The federal fiscal year runs October 1 – September 30, so September is a busy month with a hard deadline at the end. This year, Congress still needs to pass a budget or otherwise fund the government, address the debt ceiling, reauthorize the Children’s Health Insurance Program (CHIP), and extend a variety of laws set to expire at the end of the month, including rural hospital low volume adjustments. The congressional calendar shows there are twelve legislative days in which Congress can act on these items before the 2018 fiscal year begins.
CHIP reauthorization is extremely important for the hospital industry as it covers most children in South Carolina and nationwide. The legislation to reauthorize the program may become a vehicle for other healthcare issues too. One such issue is the disproportionate share hospital payments, which are scheduled to be reduced beginning October 1. Another big healthcare issue to watch in September is the determination of cost-sharing reduction payments (CSRs) to insurance companies offering plans on the ACA exchange.
Senator Lamar Alexander (R-TN) and Senator Patty Murray (D-WA), the chair and ranking member of the Senate Health, Education, Labor and Pensions (HELP) committee, respectively, announced they would hold hearings in early September on ideas for stabilizing the healthcare marketplace. One scheduled hearing will host governors of both parties and a second will host state directors of insurance.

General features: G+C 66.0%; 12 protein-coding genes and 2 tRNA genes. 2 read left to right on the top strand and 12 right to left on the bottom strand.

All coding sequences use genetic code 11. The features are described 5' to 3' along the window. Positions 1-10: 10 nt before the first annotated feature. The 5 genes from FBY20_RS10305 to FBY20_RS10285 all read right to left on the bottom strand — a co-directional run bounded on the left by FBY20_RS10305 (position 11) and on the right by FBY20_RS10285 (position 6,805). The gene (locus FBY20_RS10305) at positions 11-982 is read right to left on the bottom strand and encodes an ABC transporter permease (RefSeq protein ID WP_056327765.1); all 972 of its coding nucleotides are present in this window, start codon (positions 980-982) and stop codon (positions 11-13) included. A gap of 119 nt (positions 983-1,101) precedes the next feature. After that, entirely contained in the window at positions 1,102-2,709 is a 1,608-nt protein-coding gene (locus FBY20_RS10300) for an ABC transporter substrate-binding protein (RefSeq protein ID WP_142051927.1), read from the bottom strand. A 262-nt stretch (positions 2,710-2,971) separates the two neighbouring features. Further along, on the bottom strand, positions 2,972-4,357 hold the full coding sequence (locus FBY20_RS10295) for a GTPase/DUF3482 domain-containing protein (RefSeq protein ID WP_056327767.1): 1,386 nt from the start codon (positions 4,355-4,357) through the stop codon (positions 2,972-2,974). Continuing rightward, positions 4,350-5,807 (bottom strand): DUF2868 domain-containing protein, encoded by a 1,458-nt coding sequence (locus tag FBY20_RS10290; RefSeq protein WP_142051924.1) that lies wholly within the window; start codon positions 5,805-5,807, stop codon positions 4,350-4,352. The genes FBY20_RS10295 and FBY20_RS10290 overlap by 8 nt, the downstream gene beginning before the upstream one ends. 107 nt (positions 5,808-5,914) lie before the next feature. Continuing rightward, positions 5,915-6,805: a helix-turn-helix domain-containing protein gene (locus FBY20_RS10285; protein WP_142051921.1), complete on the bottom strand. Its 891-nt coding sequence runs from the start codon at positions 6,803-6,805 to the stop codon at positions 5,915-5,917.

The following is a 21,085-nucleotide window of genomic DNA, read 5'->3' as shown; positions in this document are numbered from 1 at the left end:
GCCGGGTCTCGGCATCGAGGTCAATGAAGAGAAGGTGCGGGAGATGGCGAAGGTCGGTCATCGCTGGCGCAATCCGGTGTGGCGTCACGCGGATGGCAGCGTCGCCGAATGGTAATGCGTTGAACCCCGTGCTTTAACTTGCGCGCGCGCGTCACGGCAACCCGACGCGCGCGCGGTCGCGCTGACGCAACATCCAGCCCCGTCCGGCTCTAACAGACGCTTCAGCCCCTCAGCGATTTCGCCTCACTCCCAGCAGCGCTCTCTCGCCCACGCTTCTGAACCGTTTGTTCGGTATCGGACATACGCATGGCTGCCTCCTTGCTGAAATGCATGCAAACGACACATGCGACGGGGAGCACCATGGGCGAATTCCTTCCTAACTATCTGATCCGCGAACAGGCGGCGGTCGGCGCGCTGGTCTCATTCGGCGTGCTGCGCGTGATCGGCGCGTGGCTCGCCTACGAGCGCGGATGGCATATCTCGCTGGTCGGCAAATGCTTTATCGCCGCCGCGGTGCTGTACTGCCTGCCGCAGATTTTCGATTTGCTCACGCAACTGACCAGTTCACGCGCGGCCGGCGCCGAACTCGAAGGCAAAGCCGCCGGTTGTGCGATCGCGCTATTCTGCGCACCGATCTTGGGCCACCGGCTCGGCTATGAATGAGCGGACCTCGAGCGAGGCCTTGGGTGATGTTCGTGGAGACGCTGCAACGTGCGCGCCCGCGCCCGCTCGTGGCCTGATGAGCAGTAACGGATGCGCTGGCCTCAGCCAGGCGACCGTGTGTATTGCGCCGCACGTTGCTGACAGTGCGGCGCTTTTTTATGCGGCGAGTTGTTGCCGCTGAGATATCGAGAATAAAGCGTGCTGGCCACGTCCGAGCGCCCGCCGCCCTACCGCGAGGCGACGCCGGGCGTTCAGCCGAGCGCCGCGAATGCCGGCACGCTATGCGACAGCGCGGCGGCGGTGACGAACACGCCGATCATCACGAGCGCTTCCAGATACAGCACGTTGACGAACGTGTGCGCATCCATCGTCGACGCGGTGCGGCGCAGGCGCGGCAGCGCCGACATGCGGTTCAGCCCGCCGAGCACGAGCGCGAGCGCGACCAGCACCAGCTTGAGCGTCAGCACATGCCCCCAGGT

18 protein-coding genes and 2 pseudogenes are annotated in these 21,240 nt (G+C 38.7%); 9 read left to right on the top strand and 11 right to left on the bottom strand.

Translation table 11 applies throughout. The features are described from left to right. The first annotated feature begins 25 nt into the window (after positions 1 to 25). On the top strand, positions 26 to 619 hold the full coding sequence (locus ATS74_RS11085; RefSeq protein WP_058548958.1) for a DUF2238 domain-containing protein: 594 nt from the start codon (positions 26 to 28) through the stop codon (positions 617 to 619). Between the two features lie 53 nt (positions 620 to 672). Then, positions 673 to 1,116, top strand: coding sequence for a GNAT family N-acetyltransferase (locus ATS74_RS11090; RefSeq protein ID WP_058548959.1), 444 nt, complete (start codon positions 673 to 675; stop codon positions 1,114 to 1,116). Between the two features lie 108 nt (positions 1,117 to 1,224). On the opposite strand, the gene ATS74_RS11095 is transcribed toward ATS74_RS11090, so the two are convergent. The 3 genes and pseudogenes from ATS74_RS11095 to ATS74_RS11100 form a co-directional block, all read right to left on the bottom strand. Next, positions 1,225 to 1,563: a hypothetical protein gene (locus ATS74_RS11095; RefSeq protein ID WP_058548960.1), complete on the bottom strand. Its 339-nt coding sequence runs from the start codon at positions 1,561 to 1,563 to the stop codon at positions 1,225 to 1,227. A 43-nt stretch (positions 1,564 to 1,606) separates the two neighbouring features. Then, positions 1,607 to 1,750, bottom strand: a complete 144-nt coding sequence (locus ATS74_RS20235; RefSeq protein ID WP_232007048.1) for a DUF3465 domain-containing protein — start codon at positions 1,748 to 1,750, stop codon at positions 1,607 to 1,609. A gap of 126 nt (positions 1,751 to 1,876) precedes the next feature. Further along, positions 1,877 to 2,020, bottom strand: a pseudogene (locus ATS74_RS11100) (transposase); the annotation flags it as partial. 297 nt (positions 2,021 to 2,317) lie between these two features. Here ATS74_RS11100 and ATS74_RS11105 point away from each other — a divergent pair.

The effort to repeal the ACA has slowed after a difficult few days in the Senate which culminated in a failed vote on the ‘skinny repeal’ bill, but it is far from over. South Carolina's Senator Lindsey Graham has offered a proposal Senator Bill Cassidy (R-LA) that they hope to discuss in September. Several governors continue to discuss plans to reform healthcare as well. As discussions continue, we will closely monitor proposals and analyze the impact on hospitals and patients in South Carolina.
Stay tuned for more information – September will be a wild month in Washington!